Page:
Governors to Be Only Witnesses In VVIP Chopper Case: CBI
(Source: The Hindu; published May 18, 2014)
(See Editor’s Note at bottom)
NEW DELHI --- The Central Bureau of Investigation, in response to a query from the Union Law Ministry on the ongoing probe into AgustaWestland VVIP chopper deal, has reiterated that the agency would examine Governors M.K. Narayanan and B.V. Wanchoo as witnesses.

The Law Ministry had earlier denied permission to the CBI on the grounds that West Bengal Governor M.K. Narayanan and Goa Governor B.V. Wanchoo enjoyed Constitutional immunity. The agency then wrote to the President Secretariat seeking opinion, citing that the Secretariat would be in the know of the set procedures.

The CBI again received a query from the Law Ministry as regards its motive behind the questioning of the two Governors. Accordingly, the CBI has clarified that it only needs their statements as witnesses.

Mr. Narayanan, as the then National Security Advisor and Mr. Wanchoo, as the Special Protection Group chief, had allegedly attended a meeting in 2005 in which the tender specifications for procurement of VVIP helicopters were “tweaked”.

The CBI has alleged that during his tenure, former IAF chief S.P. Tyagi had approved reduction of the service ceiling of VVIP helicopters from 6,000 metres to 4,500 metres, a relaxation that allowed AgustaWestland to qualify for the tender. (Emphasis added—Ed.)

Alleging that middlemen were hired and bribes paid on the pretext of engineering contracts to swing the deal in the company’s favour, the agency has named the retired Air Chief Marshal, his three cousins and several others in the case. (ends)

(EDITOR’S NOTE: It is becoming progressively clear that India’s case against AgustaWestland is groundless. It is falling apart for lack of evidence -- in nearly 18 months, none has been found to link the company to alleged illegal payments -- and could well be dropped by the new government.

The gravest allegations being investigated are that AW bribed senior Indian Air Force officials to lower the required operational ceiling from 6,000 meters (which AW’s candidate, the AW101, could not meet) to 4,500 meters.

These allegations are manifestly at odds with the public record:

1. The altitude requirement was officially lowered by Indian authorities according to their regular procedures, as is demonstrated by this excerpt from a Feb. 14, 2013 statement issued by the Ministry of Defence:

Acquisition of AW-101 Choppers for IAF: The Facts

3. On November 19, 2003 a meeting was taken by Principal Secretary to PM (Prime Minister—Ed.) on this subject. In the meeting, Principal Secretary observed that his main concern was that the framing of the mandatory requirements has led us effectively into a single vendor situation. It was also noted that PM and President have rarely made visits to places involving flying at an altitude beyond 4500 meters.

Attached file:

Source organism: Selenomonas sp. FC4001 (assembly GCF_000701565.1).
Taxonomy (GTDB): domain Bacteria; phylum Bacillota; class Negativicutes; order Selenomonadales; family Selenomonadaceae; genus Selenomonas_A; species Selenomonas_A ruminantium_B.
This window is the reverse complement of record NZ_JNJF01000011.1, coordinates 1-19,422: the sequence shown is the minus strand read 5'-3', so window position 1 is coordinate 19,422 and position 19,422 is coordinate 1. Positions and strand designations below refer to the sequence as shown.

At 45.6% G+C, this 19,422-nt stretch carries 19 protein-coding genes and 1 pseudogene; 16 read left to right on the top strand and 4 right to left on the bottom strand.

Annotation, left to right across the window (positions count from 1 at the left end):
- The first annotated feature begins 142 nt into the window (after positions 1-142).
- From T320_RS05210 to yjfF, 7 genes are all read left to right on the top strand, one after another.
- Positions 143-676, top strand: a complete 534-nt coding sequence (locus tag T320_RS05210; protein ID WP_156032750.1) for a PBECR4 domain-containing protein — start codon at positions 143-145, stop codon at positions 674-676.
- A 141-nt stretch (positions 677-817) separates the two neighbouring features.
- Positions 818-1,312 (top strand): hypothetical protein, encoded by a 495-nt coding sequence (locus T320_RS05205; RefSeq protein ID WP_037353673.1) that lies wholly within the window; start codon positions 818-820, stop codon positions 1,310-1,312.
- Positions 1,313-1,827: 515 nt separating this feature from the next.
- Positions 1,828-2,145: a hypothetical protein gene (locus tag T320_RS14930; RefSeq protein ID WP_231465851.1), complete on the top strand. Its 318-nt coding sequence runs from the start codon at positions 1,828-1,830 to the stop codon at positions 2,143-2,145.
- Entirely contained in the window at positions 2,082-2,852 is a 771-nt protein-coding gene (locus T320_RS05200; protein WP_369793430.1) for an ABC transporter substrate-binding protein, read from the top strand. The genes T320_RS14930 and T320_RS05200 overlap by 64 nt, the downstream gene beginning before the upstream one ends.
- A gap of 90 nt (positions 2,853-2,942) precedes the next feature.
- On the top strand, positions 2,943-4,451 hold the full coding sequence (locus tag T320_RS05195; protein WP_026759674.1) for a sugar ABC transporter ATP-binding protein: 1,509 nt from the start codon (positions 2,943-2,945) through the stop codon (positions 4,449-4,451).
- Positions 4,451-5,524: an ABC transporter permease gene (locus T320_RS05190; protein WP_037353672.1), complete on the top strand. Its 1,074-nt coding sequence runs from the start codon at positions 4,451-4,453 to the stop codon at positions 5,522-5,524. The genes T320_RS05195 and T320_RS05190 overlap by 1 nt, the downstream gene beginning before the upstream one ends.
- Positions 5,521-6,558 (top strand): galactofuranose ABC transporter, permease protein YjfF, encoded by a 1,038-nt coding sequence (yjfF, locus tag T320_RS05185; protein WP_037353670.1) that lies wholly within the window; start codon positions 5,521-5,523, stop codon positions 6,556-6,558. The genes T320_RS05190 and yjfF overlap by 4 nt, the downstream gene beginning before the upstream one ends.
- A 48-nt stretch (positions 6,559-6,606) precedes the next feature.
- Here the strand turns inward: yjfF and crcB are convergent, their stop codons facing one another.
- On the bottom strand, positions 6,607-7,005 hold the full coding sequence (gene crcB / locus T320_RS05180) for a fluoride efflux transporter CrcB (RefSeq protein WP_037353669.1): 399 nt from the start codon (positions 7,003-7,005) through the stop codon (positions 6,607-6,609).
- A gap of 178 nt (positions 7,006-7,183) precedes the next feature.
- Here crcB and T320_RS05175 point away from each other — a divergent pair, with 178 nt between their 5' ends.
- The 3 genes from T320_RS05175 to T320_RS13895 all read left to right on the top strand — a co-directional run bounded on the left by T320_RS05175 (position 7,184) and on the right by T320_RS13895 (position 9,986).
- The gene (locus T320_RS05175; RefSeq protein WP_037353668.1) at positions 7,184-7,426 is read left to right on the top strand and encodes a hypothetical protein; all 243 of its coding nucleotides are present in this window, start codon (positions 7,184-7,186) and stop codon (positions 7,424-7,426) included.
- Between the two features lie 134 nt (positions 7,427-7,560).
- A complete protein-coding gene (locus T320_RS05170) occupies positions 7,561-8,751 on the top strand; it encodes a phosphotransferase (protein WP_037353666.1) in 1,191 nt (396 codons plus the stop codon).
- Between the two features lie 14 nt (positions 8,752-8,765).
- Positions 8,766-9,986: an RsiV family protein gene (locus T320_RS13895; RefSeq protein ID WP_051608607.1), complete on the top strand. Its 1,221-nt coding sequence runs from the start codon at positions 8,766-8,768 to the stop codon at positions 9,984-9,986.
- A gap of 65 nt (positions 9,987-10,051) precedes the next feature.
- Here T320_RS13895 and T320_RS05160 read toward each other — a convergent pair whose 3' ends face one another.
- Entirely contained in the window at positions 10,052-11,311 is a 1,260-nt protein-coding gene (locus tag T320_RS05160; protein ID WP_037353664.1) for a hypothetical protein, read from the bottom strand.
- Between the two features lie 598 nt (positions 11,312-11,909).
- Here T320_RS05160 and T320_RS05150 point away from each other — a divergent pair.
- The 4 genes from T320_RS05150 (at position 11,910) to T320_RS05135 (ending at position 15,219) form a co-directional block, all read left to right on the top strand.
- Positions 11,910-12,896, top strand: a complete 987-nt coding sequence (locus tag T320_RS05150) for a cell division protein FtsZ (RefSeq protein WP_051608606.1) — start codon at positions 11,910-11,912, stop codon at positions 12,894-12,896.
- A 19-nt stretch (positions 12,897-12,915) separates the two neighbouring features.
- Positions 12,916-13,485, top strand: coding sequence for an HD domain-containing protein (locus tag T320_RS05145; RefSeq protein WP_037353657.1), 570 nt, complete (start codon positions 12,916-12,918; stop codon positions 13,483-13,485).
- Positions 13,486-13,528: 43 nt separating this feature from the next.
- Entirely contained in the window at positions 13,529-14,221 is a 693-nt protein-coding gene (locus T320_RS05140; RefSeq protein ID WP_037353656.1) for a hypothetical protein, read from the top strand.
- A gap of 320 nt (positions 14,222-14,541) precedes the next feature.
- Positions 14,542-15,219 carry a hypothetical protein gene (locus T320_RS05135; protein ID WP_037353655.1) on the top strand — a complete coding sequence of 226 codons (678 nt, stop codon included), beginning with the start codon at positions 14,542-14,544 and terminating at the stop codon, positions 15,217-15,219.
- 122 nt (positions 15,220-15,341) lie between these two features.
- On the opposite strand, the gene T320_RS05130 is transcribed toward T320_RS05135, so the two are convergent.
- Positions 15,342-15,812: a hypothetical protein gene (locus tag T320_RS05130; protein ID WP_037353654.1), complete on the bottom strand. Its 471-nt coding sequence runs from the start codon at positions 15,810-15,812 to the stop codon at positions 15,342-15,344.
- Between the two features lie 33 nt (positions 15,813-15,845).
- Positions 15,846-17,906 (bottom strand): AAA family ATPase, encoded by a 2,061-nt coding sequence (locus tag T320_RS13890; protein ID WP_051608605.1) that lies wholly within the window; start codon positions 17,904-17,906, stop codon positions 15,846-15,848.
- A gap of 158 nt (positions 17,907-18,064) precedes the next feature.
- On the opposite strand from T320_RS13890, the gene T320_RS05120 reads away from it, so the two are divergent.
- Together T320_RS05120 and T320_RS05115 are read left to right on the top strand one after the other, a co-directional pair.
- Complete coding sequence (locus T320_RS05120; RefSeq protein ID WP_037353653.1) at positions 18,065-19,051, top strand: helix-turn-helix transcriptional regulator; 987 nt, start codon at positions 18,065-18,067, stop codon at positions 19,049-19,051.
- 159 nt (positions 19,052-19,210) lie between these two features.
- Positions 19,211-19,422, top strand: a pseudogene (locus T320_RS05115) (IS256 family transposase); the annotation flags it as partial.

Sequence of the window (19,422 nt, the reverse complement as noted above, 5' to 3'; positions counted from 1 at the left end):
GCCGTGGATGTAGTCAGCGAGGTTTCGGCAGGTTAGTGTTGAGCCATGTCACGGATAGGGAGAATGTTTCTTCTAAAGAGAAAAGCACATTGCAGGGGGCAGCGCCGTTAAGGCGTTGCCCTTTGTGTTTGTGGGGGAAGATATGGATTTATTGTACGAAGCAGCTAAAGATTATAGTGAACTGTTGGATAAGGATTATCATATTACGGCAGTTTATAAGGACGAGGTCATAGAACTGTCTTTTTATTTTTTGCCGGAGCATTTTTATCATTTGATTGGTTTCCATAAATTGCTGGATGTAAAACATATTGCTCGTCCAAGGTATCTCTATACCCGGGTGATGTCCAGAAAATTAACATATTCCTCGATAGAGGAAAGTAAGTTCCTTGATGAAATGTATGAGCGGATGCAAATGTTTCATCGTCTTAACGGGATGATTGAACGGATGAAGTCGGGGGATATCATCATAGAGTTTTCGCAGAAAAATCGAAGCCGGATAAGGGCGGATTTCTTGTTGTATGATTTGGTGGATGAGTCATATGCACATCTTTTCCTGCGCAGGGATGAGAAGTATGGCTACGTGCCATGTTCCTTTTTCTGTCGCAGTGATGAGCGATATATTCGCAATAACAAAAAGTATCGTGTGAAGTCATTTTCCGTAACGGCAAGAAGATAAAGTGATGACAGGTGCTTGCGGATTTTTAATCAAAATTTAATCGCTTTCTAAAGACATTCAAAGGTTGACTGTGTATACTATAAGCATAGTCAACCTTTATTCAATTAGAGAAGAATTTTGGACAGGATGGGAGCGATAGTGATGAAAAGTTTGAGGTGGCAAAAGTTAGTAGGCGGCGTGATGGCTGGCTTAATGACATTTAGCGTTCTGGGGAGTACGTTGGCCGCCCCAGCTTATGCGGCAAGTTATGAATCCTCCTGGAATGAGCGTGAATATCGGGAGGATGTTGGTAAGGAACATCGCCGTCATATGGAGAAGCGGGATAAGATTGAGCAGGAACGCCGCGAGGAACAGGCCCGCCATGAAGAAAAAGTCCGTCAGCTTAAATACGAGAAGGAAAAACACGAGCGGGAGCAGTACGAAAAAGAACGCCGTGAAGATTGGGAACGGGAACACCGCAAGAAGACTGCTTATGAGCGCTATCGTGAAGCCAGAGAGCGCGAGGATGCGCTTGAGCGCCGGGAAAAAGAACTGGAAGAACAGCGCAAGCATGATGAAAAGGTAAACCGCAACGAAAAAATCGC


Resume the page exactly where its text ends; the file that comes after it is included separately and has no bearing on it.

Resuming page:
In the meeting it was decided to make the mandatory requirement for operational altitude 4500 meters. The higher flying ceiling of 6000 meters, and a cabinet height of 1.8 meters could be made desirable operational requirements.

It was observed that with these revisions, several helicopters which otherwise met all requirements but had been rejected due to the altitude restriction, would now come into the reckoning.

2. In a separate hstatement dated Dec. 11, 2013, titled “Lowering Altitude Requirement of VVIP Helicopters,” the Ministry of Defence said that:

“Indian Air Force in January 2004 has emphasized that the altitude requirement of VVIP helicopters be kept at 6,000 metres as ‘an in escapable necessity’. However, in the contract signed with M/s Agusta Westland on February 8, 2010 for procurement of 12 VVIP/VIP helicopters, the technical requirements specified in the Request for Proposal (RFP) that was issued on 27th September, 2006 were formulated after detailed discussions among all the stakeholders and as per the stipulated guidelines.

The statement adds that “The Service Qualitative Requirements (SQRs) were so formulated that they meet the essential requirements for VVIP transportation in Indian conditions, while ensuring that the requirements were adequately broad based to evoke a multi-vendor response.”

It is hard to see, in light of the above, and in the absence of any other evidence, how AW could be suspected of having paid to change specifications that top Indian government officials themselves decided to change to avoid a “single-vendor” situation.

In other words, AW has had its contract cancelled, some of its bonds confiscated, and it (and its corporate parent, Finmeccanica) has been barred from the Indian government market simply because of vague suspicions and hearsay that frightened India’s former defense minister, AK Antony, to the point that he took measures that, on the evidence now available, seem very excessive.

It will be interesting to see how the incoming government handles this affair.)


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